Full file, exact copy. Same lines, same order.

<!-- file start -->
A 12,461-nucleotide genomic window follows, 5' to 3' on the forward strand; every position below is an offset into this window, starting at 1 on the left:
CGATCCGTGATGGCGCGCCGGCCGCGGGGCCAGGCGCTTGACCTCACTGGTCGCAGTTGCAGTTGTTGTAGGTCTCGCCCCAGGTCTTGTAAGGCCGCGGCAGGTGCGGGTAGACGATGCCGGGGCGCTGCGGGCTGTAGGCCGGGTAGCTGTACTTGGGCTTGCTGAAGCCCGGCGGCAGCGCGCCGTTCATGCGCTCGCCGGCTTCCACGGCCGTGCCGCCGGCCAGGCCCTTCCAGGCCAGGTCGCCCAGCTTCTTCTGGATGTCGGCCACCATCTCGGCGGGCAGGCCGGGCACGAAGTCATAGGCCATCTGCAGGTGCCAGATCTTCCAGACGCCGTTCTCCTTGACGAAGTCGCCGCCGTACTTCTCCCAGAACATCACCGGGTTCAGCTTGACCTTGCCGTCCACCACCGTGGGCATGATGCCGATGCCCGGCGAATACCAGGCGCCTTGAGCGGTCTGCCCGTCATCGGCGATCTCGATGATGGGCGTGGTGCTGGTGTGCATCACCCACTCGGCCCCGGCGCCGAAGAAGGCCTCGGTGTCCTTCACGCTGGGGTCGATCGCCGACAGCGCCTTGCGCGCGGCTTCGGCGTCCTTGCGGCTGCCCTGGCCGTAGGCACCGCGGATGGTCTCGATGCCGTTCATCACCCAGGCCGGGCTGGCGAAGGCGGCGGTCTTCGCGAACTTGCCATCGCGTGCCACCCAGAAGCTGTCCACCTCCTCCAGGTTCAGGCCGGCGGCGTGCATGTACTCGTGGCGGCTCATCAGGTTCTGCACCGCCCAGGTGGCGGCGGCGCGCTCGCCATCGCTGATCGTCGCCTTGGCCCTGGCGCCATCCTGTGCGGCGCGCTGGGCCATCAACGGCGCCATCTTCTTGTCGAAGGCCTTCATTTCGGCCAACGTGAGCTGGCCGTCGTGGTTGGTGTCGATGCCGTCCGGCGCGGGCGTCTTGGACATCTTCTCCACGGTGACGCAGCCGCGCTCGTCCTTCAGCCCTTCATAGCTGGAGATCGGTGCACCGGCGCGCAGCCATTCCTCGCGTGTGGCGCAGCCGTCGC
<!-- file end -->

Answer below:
A 12,461-nucleotide genomic window follows, 5' to 3' on the forward strand; every position below is an offset into this window, starting at 1 on the left:
CGATCCGTGATGGCGCGCCGGCCGCGGGGCCAGGCGCTTGACCTCACTGGTCGCAGTTGCAGTTGTTGTAGGTCTCGCCCCAGGTCTTGTAAGGCCGCGGCAGGTGCGGGTAGACGATGCCGGGGCGCTGCGGGCTGTAGGCCGGGTAGCTGTACTTGGGCTTGCTGAAGCCCGGCGGCAGCGCGCCGTTCATGCGCTCGCCGGCTTCCACGGCCGTGCCGCCGGCCAGGCCCTTCCAGGCCAGGTCGCCCAGCTTCTTCTGGATGTCGGCCACCATCTCGGCGGGCAGGCCGGGCACGAAGTCATAGGCCATCTGCAGGTGCCAGATCTTCCAGACGCCGTTCTCCTTGACGAAGTCGCCGCCGTACTTCTCCCAGAACATCACCGGGTTCAGCTTGACCTTGCCGTCCACCACCGTGGGCATGATGCCGATGCCCGGCGAATACCAGGCGCCTTGAGCGGTCTGCCCGTCATCGGCGATCTCGATGATGGGCGTGGTGCTGGTGTGCATCACCCACTCGGCCCCGGCGCCGAAGAAGGCCTCGGTGTCCTTCACGCTGGGGTCGATCGCCGACAGCGCCTTGCGCGCGGCTTCGGCGTCCTTGCGGCTGCCCTGGCCGTAGGCACCGCGGATGGTCTCGATGCCGTTCATCACCCAGGCCGGGCTGGCGAAGGCGGCGGTCTTCGCGAACTTGCCATCGCGTGCCACCCAGAAGCTGTCCACCTCCTCCAGGTTCAGGCCGGCGGCGTGCATGTACTCGTGGCGGCTCATCAGGTTCTGCACCGCCCAGGTGGCGGCGGCGCGCTCGCCATCGCTGATCGTCGCCTTGGCCCTGGCGCCATCCTGTGCGGCGCGCTGGGCCATCAACGGCGCCATCTTCTTGTCGAAGGCCTTCATTTCGGCCAACGTGAGCTGGCCGTCGTGGTTGGTGTCGATGCCGTCCGGCGCGGGCGTCTTGGACATCTTCTCCACGGTGACGCAGCCGCGCTCGTCCTTCAGCCCTTCATAGCTGGAGATCGGTGCACCGGCGCGCAGCCATTCCTCGCGTGTGGCGCAGCCGTCGC